To raise the awareness of the grievous deeds done to the Indians by the Caucasians, Red Jacket uses sufficient evidence of the white man’s dealings with the Natives to exemplify the lies told by the Caucasians to the Indian. He specifically describes the ways in which the white man has taken advantage of the Indians trust to invoke sympathy from the reader.
First, Red Jacket effectively leads into his injuries from the white man by illustrating the Indian’s initial hospitality to the Caucasians. Speaking of the Caucasian’s arrival, Red Jacket states: “They found tribes, and not enemies; they sat down among us. We did not fear them; we took them to be friends; they called us brothers; we believed them” (177). But this first encounter between red and white skin would later be known as an evil day. In Red Jacket’s words: “We gave them corn and meat; they gave us poison in return” (177).
He tells how the Indians were deceived, giving all they had to the white newcomers who took and took until the Indians had nothing left. The white men crowded them out, claimed their lands, brought with them liquor, contention, and confusion. All of the evidence Red Jacket includes sufficiently shows the reader how the Caucasian stripped the Indian’s of everything, even their culture and religion. Use of such evidence entices the reader’s empathy.
Red Jacket is selective in the tone of his text to ensure that he speaks to the white man in equality with respect. Despite the Caucasian’s tendency to talk down to the Native’s, Red Jacket speaks as though on the same level. This equality is apparent throughout the entire text as Red Jacket consistently addresses the white man as “Brother”. As he was a victim, one would assume that Red Jacket’s reply would be livid, however, he delivers his speech in a very patient, respectful, and firm tone. In doing so, Red Jacket demonstrates an awareness of his audience. He surely knew that speaking words of hostility would only solicit an equal and opposite reaction that would have no chance of fostering change.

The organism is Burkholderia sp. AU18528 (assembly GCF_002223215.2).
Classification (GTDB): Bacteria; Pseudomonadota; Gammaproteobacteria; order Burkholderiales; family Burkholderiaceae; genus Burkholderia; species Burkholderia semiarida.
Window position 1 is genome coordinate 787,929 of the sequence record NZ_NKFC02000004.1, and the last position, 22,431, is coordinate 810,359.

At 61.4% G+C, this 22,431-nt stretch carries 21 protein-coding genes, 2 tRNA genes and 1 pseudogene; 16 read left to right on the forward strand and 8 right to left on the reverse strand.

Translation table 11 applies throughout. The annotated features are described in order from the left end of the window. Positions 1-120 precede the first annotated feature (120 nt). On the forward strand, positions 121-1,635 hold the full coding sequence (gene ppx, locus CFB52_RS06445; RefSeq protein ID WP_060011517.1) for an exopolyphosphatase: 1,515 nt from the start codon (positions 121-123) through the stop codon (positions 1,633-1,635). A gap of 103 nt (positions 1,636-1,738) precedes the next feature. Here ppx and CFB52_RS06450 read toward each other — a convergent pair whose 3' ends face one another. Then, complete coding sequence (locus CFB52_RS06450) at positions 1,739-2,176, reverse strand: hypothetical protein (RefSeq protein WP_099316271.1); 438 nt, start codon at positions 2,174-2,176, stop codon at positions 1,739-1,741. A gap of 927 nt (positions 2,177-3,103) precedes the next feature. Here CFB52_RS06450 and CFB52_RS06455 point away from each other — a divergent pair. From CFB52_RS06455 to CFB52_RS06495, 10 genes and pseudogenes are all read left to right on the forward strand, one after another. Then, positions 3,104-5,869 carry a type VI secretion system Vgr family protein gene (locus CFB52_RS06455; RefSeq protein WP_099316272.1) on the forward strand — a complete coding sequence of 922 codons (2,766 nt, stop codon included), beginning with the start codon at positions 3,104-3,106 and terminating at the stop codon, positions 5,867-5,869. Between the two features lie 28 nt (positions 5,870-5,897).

Never once does he criticize or try to press his own beliefs on the Caucasians; he simply declines to accept Christianity. “Brother, the Great Spirit has made us all; but he has made a great difference between his white and red children; he has given us a different complexion, and different customs. Since he has made so great a difference between us in other things, why may we not conclude that he has given us a different religion according to our understanding; the Great Spirit does right; he knows what is best for his children; we are satisfied” (178). This exemplifies Red Jacket’s tone in his speech. A level of tolerance can be seen in this quote, which has a pacifying affect on the reader. His firm and civil tone makes his point successfully.
Whether or not Red Jacket’s oratory caused much change in the Caucasian’s dealings with the Native Americans, it made a strong statement concerning the Indian’s stance on religious values. His speech is persuasive, considerably due to his ability to play on the pathos of the listener or reader. In contrasting religions through beliefs and actions, providing sufficient, convincing, and supporting evidence, and speaking in a tone appropriate to his audience; Red Jacket makes it very clear why the Indian’s have no desire to adapt the white man’s religion. Through pathos, he draws the reader’s sentiments to see their case. “We also have a religion which was given to our forefathers, and has been handed down to us their children. We worship that way. It teaches us to be thankful for all the favours we receive; to love each other, and to be united” (178). In Speech of Red Jacket, the Seneca Chief to a Missionary, it becomes obvious that religion is a deep rooted part of Native American culture that should be protected at all costs.